In our little homeschool classroom, I've been using Epiphany as an excuse to get back on track with school this winter. There is an urban legend that tells us the 12 Days of Christmas song (counting the 12 days leading up to Epiphany) is really a subversive song describing basic Christian doctrine. Whether it is or not, this is a great opportunity to teach little ones about the Christian faith. After taking too much time off for holiday travel, I needed some inspiration. So, here's what we've been doing:
- Studying the basic tenets of our faith using the song (and the book, above). We've been learning that a Partridge in a Pear Tree can also symbolize Jesus on the Cross... so on and so forth.
- After we sadly demolished our Christmas tree (a New Year's tradition we have involving a bonfire), we began to create an ornament for each of the 12 Days of Christmas to hang on our little lemon tree (you could use a branch or houseplant, too). For example, we made a little scroll with four birds on it to symbolize the 4 calling birds (symbolizing Matthew, Mark, Luke and John and their gospel stories).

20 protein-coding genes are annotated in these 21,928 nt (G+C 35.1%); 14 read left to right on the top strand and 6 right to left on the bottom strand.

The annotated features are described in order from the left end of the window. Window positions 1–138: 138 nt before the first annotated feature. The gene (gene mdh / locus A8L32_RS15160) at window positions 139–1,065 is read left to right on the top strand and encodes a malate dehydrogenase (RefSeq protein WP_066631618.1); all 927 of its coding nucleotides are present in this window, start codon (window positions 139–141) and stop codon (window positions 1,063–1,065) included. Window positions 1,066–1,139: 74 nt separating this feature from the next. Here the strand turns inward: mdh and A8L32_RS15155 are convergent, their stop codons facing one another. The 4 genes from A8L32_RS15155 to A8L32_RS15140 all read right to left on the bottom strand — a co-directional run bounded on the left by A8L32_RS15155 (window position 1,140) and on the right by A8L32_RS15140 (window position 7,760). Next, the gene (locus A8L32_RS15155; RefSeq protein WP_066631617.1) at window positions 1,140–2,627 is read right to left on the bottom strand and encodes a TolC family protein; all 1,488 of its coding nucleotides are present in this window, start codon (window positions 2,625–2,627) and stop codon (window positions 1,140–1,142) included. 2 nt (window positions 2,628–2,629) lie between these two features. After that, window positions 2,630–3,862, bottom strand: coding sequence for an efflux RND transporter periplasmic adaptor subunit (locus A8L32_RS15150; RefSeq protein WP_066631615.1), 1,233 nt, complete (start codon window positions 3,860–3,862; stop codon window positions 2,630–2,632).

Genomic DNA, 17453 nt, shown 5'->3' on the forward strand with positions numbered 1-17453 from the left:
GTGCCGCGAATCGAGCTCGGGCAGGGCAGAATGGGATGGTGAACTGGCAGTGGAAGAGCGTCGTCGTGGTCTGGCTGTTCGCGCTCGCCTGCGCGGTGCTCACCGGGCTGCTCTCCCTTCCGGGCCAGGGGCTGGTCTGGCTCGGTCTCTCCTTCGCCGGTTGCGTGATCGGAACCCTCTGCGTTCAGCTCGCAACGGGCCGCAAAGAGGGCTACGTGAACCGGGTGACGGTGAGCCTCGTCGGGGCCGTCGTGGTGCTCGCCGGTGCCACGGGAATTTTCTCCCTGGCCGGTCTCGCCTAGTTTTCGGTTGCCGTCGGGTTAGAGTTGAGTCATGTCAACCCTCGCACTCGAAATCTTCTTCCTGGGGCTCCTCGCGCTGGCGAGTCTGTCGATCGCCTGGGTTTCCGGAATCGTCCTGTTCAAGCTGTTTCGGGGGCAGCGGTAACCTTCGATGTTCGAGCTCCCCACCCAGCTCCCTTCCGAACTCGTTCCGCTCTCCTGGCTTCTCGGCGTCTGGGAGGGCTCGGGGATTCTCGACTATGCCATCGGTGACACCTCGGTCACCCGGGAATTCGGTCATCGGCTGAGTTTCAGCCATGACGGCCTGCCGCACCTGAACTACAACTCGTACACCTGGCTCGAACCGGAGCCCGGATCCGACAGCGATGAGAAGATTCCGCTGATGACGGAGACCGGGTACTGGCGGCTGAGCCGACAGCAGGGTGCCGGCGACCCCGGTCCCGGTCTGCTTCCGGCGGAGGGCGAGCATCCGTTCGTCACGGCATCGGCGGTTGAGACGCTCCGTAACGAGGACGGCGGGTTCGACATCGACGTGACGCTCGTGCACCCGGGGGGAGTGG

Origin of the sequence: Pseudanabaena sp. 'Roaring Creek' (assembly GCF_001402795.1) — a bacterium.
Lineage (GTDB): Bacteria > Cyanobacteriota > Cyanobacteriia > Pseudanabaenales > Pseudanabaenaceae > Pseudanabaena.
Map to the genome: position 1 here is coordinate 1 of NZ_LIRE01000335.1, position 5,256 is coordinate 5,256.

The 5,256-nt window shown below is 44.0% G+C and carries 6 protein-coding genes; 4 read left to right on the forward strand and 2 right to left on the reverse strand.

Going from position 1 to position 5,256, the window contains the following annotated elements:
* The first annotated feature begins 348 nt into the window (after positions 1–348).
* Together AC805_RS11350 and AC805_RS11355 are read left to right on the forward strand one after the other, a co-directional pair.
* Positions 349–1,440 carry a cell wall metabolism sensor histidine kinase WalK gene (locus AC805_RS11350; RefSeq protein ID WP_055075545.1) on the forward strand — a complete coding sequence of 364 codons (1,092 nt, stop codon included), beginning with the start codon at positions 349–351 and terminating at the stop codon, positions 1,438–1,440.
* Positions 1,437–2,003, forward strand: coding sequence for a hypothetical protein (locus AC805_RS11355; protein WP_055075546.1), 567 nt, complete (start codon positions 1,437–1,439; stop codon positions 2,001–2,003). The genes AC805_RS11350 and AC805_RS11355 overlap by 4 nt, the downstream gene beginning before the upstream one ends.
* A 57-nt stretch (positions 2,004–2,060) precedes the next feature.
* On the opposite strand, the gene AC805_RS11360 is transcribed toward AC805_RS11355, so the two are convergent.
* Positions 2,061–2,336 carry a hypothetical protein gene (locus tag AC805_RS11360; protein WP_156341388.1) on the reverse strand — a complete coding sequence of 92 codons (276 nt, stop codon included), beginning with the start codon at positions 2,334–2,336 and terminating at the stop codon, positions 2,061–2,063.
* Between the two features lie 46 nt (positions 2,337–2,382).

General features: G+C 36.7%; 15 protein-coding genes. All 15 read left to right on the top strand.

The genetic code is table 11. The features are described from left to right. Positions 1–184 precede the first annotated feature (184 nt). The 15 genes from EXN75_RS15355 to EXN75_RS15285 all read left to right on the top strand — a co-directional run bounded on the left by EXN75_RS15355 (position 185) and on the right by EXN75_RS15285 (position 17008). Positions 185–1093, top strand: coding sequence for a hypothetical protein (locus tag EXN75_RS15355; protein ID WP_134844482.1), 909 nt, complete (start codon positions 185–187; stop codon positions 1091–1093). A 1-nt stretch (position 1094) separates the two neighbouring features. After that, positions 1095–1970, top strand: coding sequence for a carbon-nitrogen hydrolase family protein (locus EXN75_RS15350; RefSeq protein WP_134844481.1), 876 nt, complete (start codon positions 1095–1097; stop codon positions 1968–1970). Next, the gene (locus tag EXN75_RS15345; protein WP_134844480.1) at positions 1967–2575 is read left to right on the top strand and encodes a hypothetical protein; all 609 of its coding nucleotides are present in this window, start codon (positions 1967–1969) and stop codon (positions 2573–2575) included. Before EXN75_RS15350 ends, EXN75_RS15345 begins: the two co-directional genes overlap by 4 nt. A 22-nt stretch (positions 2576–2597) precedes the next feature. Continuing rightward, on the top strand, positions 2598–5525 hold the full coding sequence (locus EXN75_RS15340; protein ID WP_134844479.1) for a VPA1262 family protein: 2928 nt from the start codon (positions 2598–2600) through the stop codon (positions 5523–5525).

- There is a ton of material online to help teach the subject of the 3 Wise Men, including the great story of Artaban, the 4th Wise-man, who was waylaid in his journey by people who needed his help. We've been using his story to learn about ways we can help others in need. The Russian folk tale of Babushka (top of the page) is another great story relating to the same concept.
- This has been a great opportunity to review the numbers (forward and backward) 1-12 and practice writing them! We're also revisiting the calendar as we count the days to Epiphany. We could add in some astronomy, too, but I didn't get that organized this year.
- Finally, we plan to end our study of the 12 Days and Epiphany with a little 3 Kings party! We'll dress up as kings and queens, have a picnic (indoors) of travel food like hummus, dried fruit, etc. and we'll act out the story of the wise-men greeting the Christ-child. We'll make sparkly stars to take home as a reminder of the journey the wise-men took and we might even do a little map of our trip (if I get motivated). The children will leave with small gifts.